Also known as the China Banknote Printing and Minting Corporation, the Chinese Mint produces circulation coins, bullion coins, paper currency, and medals for the People’s Bank of China. The mint’s bullion coins, while limited in variety, are highly sought after for their purity and constantly changing designs.
A goal of the Chinese Mint is to combine traditional skills and techniques with modern technology. All of the mint’s products aim to capture the heart of Chinese culture. The mint’s success can be noted by the popularity of their Panda bullion coins, which have become among the most popular in the world.
While the mint has seen wild success in modern times, its early accomplishments are not to be dismissed. After all, the mint has been operational for many years, albeit with a colorful history full of ups and downs. Yet it has grown to become an essential part of the Chinese economy.
History of the Chinese Mint
Coinage has been produced in China for centuries. In fact, many historians believe the first banknotes were created from leather on the Chinese mainland. During the 9th century, China became the first nation to issue paper currency. However, the modern history of the Chinese Mint is still fairly recent.
The Chinese Mint as we know it began in 1896 under the Qing Dynasty government, when it was called the Centralized Mint. The Duzhibu Printing Bureau was established in 1908 at Beijing’s Banknote Printing Plant, followed later by the Shangjing Mint founded by Mao Tse Tung. After some time, these facilities merged to form today’s China Banknote Printing and Minting Corporation, often referred to as the Chinese Mint. It is overseen by the People’s Bank of China and controlled by the government of the People’s Republic of China.
At the beginning of the Second Sino-Japanese War (in 1937) and through World War II, the Chinese government began spreading the mint into several branches across the country, including cities like Wuchang, Lanjou, Qunming, and Kuailin. Shortly after, China’s nationalist government—along with the mint—fled to Taiwan. During this time, Mao Tse Tung led the revolutionary efforts against Japanese occupation. At the end of WWII in 1945, China was released from the Japanese when the US defeated their forces. After a long occupation, China’s nationalist government struggled to regain control over the nation.
While the governmental structure of the Chinese Mint left for Taiwan, the physical facilities of the modern mint have been long established. Current operating facilities are located in Shenyang, Shanghai, Beijing, Shenzhen, and Nanjing.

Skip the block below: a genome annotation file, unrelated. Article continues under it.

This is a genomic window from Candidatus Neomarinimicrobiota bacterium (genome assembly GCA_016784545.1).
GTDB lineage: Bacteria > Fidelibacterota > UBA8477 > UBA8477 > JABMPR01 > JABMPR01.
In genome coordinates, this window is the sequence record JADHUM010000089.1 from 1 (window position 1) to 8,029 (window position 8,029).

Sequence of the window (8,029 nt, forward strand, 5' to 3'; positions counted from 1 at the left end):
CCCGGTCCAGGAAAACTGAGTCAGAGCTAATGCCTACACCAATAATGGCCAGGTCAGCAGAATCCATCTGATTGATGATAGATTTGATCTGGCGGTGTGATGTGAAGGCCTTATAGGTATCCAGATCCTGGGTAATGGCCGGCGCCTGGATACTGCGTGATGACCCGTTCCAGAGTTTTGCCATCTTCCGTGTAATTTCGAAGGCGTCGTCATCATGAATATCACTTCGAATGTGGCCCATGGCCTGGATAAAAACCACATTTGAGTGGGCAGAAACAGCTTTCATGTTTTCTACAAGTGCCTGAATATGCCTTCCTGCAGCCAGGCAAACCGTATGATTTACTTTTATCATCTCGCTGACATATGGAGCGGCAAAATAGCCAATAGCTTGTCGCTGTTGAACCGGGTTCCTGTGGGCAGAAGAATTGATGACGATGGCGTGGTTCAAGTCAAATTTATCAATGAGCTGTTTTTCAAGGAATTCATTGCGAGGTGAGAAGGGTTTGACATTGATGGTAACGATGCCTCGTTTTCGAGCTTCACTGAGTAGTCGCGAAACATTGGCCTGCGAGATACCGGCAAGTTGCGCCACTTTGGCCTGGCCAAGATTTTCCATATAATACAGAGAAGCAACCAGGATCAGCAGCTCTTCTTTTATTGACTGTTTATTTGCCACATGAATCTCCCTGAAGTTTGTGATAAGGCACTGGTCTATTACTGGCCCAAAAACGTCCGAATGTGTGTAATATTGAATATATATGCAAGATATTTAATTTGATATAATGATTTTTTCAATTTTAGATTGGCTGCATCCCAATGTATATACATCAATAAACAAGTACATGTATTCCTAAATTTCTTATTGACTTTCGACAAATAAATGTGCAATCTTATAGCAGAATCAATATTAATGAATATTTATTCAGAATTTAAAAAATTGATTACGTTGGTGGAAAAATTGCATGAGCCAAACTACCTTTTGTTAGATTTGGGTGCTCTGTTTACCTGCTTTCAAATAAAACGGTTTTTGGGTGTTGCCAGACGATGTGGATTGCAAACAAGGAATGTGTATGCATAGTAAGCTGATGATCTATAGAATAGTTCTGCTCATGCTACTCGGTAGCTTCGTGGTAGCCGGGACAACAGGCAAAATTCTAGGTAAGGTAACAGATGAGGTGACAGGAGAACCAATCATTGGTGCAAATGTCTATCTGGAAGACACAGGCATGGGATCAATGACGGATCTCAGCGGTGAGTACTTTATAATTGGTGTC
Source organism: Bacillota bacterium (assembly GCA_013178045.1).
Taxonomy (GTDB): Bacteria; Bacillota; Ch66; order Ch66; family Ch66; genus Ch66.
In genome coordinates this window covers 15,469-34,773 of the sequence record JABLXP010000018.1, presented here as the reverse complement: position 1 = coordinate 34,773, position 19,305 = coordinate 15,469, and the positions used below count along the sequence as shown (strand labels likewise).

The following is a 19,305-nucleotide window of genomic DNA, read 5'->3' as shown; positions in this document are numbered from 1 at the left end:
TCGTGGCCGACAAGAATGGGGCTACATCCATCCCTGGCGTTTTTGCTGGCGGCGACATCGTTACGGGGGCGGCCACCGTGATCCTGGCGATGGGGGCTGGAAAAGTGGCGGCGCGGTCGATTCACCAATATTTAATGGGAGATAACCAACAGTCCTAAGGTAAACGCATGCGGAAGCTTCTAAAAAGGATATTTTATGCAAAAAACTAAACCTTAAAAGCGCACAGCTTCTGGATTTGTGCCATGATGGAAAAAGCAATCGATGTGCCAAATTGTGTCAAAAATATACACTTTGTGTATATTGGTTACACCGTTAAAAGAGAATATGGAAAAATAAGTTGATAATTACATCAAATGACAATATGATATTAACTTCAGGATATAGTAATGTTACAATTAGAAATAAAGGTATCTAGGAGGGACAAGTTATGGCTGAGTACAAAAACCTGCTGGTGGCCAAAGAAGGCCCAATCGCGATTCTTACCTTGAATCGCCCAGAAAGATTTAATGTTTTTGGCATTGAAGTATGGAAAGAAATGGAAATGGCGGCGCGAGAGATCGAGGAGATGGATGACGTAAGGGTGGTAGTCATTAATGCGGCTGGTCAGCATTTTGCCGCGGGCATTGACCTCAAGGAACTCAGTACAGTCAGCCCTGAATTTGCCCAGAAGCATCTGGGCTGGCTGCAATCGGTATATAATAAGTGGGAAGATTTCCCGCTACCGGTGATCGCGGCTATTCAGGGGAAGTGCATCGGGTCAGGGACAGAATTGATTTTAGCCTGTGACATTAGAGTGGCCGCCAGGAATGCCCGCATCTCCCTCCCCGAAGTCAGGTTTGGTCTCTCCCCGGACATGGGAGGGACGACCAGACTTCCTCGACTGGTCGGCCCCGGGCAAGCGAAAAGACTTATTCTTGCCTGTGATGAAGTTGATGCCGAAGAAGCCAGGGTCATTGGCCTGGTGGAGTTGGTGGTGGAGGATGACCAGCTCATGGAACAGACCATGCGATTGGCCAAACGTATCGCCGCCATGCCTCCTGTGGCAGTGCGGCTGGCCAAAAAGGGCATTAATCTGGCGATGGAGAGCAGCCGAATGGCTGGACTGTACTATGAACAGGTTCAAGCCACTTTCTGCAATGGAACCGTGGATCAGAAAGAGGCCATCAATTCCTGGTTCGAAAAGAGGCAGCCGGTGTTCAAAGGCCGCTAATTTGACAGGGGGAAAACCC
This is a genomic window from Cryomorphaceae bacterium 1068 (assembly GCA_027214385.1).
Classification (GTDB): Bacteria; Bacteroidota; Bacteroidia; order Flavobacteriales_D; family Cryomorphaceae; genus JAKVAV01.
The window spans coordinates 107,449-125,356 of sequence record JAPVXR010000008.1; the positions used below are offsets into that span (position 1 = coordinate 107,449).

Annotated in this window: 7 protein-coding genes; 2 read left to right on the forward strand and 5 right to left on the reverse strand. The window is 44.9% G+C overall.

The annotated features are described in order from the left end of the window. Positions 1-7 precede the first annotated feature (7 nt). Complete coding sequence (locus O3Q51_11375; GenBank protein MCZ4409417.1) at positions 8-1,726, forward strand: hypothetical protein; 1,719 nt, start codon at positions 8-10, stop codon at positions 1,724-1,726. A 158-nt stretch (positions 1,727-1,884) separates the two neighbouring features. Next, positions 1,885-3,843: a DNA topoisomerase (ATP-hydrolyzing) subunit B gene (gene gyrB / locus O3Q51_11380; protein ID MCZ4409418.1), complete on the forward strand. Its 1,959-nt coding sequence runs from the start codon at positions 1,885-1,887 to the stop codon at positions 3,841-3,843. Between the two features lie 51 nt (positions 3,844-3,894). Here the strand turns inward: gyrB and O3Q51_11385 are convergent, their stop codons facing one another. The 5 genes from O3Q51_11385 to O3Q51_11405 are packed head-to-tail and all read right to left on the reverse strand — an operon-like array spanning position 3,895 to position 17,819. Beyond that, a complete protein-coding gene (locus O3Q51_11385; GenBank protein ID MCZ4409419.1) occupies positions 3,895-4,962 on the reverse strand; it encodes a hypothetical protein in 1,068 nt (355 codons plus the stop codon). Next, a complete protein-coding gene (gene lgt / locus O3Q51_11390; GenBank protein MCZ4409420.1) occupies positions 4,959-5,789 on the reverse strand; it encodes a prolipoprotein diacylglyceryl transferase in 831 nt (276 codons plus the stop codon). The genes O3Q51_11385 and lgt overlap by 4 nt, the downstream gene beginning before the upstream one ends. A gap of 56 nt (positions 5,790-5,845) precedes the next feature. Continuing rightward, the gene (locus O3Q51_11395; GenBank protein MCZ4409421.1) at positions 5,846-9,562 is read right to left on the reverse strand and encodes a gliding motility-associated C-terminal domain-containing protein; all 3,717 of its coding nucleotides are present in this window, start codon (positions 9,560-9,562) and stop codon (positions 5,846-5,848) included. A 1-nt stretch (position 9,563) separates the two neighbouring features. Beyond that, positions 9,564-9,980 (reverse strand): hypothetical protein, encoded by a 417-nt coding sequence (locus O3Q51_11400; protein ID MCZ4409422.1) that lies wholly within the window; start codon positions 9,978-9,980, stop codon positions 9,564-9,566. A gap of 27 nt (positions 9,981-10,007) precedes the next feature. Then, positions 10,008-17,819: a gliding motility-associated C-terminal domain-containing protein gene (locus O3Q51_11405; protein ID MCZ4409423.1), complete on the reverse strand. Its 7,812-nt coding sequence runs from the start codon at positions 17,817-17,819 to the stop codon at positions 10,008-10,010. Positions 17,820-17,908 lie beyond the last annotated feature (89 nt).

The Chinese Panda Coin Series
The Chinese Mint is known for their beloved Panda bullion series, which was introduced in 1982 when the first Gold Panda was released—in both bullion and proof versions. These coins were struck in .999 fine gold with a variety of weight options.
The success of the Gold Panda led to the creation of the Silver Panda, which was introduced in 1983. The one ounce coin was made of .900 fine silver until 1985. No Silver Pandas were made in 1986, but they returned in 1987 with a couple fractional weight options struck in .925 fine silver.
The Gold and Silver Panda coins feature the same designs, simply struck in their respective metal. However, the reverse design changes with each annual release. The common motif is that of the endangered panda bear, and most of the ever-changing designs feature the beloved bear with its favorite snack—bamboo shoots. Meanwhile, the static obverse showcases the Temple of Heaven in Beijing, a centuries-old building that pays homage to Chinese culture.
In 2016, the Chinese Mint shifted from a troy ounce system to a metric system. All Panda coins produced since then have been measured in grams, meaning that the standard 30 gram coin contains slightly less metal than the previous one ounce version. Yet, this system brought these coins into conformity with measurement standards in China and many other countries around the world.
The inspiration for the Panda coins stemmed from a line of gold commemorative coins produced by the Chinese Mint in 1979. They were made to celebrate the 30th anniversary of the formation of the People’s Republic of China. Since then, the Chinese Mint has been creating bullion coins that are internationally recognized and renowned for their beauty and high purity standards.